​​Whose Image Is It?

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On this morning's local news there was a heartwarming story. (Morning news: The perfect blend of happy chatter, weather, traffic, disaster, and meaningless fluff.) A photographer happened to be out and about when she saw a young man proposing to a young lady. She snapped some pictures and provided the couple her contact information.

When she did not get a response, she posted the photos to her Facebook page to see if she might be able to get in contact with them. She had over 500 views of the pictures and word eventually got to the couple who, based on their public face, were touched and happy and the girl got her 15 minutes of local fame as she talked about how wonderful it all was and we all saw the splendiferous power of social media to bring people together and bring happiness and light to our drab existences and bring a smile to our collective faces.

A heartwarming story, no?

No. Actually, this is a chilling story of stolen identities and an insidious violation of privacy.

My father is a professional photographer. And, from years of watching him work (and additional work I've done while involved in various audits), I know there is one thing every photographer understands – get a release from any model/subject of a photograph. Every photographer understands that, while he or she owns the rights to the actual photograph, he or she does not own the image of the individual. Until that release is signed, the photographer cannot use that photograph.

I am assuming that, as a professional, the photographer in the story understood this. Yet, such an understanding did not stop her from throwing those images out on social media. 

Now, if I were to take one of the photographer's images and start sharing it willy-nilly, do you think she might be screaming that I hadn't reimbursed her – that I could not use her photograph? If she is a true professional, then the answer is yes. But that didn't stop her from sharing the image of this young couple. (And, while I'm sure this was an altruistic action, that she just wanted to share the pictures with the happy couple, I am just as sure she is quite content with the publicity it has engendered.)

There is a reason all these rules and regulations have been devised around privacy. Does anyone out there see the potential problems that arise with this sharing? The image goes viral and the subject has lost all control of the situation. Maybe the couple wanted to announce this happy event to their parents in their own way. Maybe their parents don't approve of the marriage and the couple planned on eloping without telling them. Maybe one or the other has changed his or her mind and now wants to call it off. Maybe one or the other is already married. Maybe one or the other is on the lam from the law or in the witness protection program. Or maybe they are just two private people who do not want this special moment to be shared with every Tom, Dick, and Harry who has an internet connection.

That is why you get a release.

Look, I know I've put a real negative spin on this. I have not done full research; I'm just basing this on a quick news piece. And no one involved seems to be upset. And the photographer probably has nothing but the best intentions. But social media has put a whole new spin on everything. And we continue to see blatant disregard for individual privacy. And it seems to have reached a point where we have to slap each other upside the head to really get our attention. And so, it seems that only by looking at the most negative aspects (should I say, by looking at all the potential risks) can we understand just how bad even the best intentions can turn.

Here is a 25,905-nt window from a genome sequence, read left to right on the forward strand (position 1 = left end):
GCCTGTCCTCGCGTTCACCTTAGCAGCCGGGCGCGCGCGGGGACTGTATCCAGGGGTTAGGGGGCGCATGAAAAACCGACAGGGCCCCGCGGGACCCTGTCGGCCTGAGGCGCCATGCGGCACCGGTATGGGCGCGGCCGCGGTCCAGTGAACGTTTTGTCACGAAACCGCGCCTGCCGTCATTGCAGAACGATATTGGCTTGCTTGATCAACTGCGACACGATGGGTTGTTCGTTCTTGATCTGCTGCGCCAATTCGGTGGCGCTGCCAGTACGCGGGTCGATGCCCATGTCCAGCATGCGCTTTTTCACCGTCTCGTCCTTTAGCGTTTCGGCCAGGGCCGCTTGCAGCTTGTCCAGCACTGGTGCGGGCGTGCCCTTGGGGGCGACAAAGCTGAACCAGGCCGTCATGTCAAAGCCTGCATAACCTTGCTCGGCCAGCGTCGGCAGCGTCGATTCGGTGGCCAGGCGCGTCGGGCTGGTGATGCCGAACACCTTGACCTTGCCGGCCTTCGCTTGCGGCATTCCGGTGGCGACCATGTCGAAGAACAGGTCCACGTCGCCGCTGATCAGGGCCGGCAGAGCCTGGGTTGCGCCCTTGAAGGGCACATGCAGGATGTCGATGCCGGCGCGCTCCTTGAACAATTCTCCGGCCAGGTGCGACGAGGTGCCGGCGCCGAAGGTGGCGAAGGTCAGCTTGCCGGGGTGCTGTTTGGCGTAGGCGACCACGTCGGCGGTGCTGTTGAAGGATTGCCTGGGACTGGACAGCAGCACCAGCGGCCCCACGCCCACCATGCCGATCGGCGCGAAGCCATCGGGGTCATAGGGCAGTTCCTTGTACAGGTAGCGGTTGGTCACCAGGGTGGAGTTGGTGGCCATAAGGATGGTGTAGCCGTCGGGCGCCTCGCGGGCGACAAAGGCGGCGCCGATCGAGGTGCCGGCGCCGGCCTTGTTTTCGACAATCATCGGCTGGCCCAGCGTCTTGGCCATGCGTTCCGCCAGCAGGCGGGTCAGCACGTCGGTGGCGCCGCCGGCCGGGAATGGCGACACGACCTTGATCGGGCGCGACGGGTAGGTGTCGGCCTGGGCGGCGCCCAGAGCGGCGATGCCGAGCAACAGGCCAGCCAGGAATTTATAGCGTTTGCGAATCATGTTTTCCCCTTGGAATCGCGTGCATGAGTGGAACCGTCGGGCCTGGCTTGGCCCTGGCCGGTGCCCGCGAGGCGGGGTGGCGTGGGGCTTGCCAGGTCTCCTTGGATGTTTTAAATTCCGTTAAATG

So many lessons from such a seemingly innocent event:

1)      To everyone out there: Your image is never safe, no matter where you are. People are taking pictures of everything, and you can be the subject. And the idea of personal privacy is no longer understood. And the next thing you know, your image is part of the viral world. And you really didn't want that.

2)      People who produce things – artists, photographers, writers, programmers, business people, auditors (yes, even auditors) – depending on the circumstances, own the rights to what they produce. I don't have the time or space to discuss the differences in work-for-hire, working for an organization, and working for yourself. But it is worth your time to understand those differences, and understand what can be used when/where/how/etc.

3)      Just because a photographer or artist or everyday person captures an image, it doesn't mean they own the image of the individuals involved. Until those little sheets of paper are signed, those images are protected.

4)      And, in spite of all the trampling that is going on by individuals, businesses, and governments, we still have a right to privacy. We still own ourselves. And we have to diligently protect against the erosion of that ownership.

I'm not a real attorney. I don't even play one on television. (I barely play an auditor in real life any more.) So I may be wrong on all the legal ramifications I've been discussing. But I'm willing to bet I'm close.

And the audit lesson in all this: When you are looking at the work your organization is doing – anything that has to do with an individual's privacy, image ownership, and the way any of these are used – it is a good idea to make sure you, the department, your legal department, and anyone involved understands all the ramifications before they go blithely on, trampling individuals' rights and privileges.​​

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